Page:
Blue-collar crime is easy. You steal a car, they check the plates. You steal a phone, they track it. You attack someone, they run your DNA, your fingerprints, ask witnesses. You've left a trace.
White-collar crime is different. Mysterious and traceless. A conversation with friends over dinner. Moving numbers on a table. Signing checks and opening bank accounts.
We don't have many tools to catch and prosecute white-collar crime. So we have to utilise the few tools we have to catch, prosecute, and adequately sentence white-collar criminals. White-collar criminals are still criminals. Their crimes are not victimless. Tax evasion, fraud, bribery. Not only do they affect people, they affect you. Your taxes, your money, your livelihood. What tool do we have to help us investigate and prosecute white-collar crime?
Individuals with information. Who can trace the line from signature to misconduct to crime. To prove fraud, you have to prove the perpetrator had actual knowledge that what they were doing was wrong. To prove insider trading, you have to prove the individual had prior knowledge. How can you prove intent from a document? A signature? To catch insider trading, you need insider knowledge.
Which is why it's essential we don't prosecute individuals with information; we protect them. Fraudsters have a habit of firing those who prove their guilt. To counteract this, we have Whistleblower Protection laws.
And luckily, Australia has just overhauled our protections to make them stronger, more versatile, and harder to sneak around.
Well, a lot.
First off, there is no longer a "good faith" requirement to make a disclosure. When making disclosures under the previous regime, there was a qualifying requirement: all disclosures had to be made in "good faith." Effectively, this meant that an individual could be excluded from protection under the regime, based on their intent. All disclosures had to be made with pure motives and no thought to personal gain or another's demise. Lack of pure motives meant a lack of protection.
But now, the good faith requirement as been struck out. All that is required is that the Whistleblower reasonably believes that the information they are disclosing is correct and that it demonstrates misconduct or an improper state of affairs. This shifts the focus: protection is offered based on veracity, not intent.
There are a few justifications for removing this requirement, but the major one is this: Motives are incredibly hard to identify. How do you prove that someone intended that their actions would adversely affect someone else? Our motives live inside our heads, far away from the eyes of the law.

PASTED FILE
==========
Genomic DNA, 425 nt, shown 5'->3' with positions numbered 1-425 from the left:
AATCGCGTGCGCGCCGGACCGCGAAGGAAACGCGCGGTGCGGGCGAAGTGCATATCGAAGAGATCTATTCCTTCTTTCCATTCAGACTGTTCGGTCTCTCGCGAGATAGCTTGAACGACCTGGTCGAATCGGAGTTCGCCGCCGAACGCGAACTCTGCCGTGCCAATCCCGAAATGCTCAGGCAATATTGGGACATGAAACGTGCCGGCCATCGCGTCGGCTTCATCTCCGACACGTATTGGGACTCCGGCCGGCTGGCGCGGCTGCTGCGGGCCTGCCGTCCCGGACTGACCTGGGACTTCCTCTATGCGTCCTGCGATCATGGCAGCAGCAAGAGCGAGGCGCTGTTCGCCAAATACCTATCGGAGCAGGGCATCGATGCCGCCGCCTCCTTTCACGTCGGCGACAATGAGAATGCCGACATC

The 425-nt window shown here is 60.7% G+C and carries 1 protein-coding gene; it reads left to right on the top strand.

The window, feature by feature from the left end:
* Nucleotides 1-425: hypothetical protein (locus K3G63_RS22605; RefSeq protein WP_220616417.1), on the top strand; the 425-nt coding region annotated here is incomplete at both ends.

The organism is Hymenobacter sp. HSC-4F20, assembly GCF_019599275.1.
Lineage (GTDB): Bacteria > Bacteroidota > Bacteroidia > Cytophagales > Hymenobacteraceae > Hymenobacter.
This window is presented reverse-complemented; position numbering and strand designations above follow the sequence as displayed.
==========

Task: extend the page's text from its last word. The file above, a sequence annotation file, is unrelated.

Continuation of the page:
And furthermore, why is motive important? If someone discloses information that reveals wrongdoing, why does it matter what their reasons are? As such, the qualification is based now on reasonableness: is the information correct? Does it demonstrate misconduct, criminal activity, or an improper state of affairs? That's all we need to know.
- If you are an employee, officer, or supply goods to a company, about which you're making a disclosure, you are an eligible whistleblower. Not only that - but if you're a spouse, relative, or dependent, you're now protected too.
- They've hiked up the fines. A company can be fined up to AUD$10.5 million OR 10% of their annual turnover for breaching the confidentiality of an eligible whistleblower's identity. For individuals, it's AUD$1.05 million. That is, as they say, a whopper of a fine.
- It's a violation of the regime not only to reveal information which discloses a Whistleblower's identity. It's also a violation to disclose information that's likely to lead to revealing the Whistleblower's identity.
There are a lot more changes to the Australian Whistleblower regime, and they are officially in effect. You should check them out; it's serious stuff. If you want further information on the changes to Whistleblower protections, download our Whistleblower factsheet here.
If you're worried your company might be at risk of getting slapped with that massive fine, not to worry. Yarno has recently developed a Whistleblower course that can equip you and all of your employees and all of your employees with the knowledge and strategies they need to protect Whistleblowers. Give Mark a call on 0401 872 305, or if you'd prefer, email him at firstname.lastname@example.org for more information.
Courtney is the face behind the Yarno blog. She’s our fact-finding expert, Instagram connoisseur and the only person we know who can write 1500 words and fix a fence in the same half hour.
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